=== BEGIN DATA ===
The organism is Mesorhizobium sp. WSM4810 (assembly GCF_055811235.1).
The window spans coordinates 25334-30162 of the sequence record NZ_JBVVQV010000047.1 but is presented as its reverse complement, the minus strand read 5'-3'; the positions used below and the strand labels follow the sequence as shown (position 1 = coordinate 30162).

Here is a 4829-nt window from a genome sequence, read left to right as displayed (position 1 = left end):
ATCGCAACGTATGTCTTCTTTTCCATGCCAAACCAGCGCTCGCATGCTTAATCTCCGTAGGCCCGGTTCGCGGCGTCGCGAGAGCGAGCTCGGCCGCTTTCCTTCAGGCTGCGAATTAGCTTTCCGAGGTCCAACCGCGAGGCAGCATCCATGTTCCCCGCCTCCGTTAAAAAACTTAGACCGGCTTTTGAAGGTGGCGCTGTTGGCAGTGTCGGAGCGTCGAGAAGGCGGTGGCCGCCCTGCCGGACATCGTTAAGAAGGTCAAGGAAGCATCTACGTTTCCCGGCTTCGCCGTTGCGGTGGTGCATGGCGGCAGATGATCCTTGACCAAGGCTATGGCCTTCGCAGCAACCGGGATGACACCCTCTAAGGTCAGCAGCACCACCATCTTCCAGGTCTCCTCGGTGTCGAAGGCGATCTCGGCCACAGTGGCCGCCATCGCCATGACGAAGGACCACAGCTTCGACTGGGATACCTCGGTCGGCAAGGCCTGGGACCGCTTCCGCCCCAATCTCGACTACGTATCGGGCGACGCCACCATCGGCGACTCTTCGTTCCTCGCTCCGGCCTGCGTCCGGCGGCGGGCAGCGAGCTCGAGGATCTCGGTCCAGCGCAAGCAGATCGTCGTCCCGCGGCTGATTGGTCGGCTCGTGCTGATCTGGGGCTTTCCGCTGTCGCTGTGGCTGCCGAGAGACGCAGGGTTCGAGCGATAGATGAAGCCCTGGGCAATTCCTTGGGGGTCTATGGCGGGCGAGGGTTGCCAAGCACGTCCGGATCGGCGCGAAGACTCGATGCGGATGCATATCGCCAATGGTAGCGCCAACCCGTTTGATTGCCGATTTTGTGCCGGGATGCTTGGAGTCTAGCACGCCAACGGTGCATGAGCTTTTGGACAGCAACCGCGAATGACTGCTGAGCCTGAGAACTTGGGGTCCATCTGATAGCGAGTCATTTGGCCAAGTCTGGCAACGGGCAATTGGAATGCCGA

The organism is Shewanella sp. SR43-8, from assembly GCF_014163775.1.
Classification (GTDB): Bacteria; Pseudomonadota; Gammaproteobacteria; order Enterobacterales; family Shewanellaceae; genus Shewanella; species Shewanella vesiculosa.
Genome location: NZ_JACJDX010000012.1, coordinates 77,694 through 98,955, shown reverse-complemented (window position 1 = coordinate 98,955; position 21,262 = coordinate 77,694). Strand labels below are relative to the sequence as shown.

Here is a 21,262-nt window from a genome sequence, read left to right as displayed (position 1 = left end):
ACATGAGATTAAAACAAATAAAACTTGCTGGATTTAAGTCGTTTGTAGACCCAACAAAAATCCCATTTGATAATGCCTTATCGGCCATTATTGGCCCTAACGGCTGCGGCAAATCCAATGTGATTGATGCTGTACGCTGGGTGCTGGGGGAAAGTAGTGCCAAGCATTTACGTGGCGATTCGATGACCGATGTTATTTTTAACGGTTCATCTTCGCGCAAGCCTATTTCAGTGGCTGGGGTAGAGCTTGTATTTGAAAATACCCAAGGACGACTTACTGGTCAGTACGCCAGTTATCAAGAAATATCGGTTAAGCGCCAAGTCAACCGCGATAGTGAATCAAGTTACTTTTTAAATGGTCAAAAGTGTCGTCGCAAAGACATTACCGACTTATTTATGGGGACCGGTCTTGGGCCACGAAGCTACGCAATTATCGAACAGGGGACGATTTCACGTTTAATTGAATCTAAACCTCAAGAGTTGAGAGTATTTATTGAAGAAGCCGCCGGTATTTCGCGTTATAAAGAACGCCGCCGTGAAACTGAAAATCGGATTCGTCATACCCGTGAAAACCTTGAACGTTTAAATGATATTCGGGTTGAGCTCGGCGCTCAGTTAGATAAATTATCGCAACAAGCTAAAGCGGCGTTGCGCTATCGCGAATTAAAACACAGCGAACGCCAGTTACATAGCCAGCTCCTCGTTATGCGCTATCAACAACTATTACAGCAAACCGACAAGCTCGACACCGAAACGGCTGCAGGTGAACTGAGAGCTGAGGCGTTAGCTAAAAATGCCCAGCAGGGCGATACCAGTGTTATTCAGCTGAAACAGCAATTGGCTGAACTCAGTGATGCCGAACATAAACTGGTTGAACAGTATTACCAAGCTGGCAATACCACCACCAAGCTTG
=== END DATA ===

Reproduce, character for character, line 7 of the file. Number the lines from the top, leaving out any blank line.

Genome location: NZ_JACJDX010000012.1, coordinates 77,694 through 98,955, shown reverse-complemented (window position 1 = coordinate 98,955; position 21,262 = coordinate 77,694). Strand labels below are relative to the sequence as shown.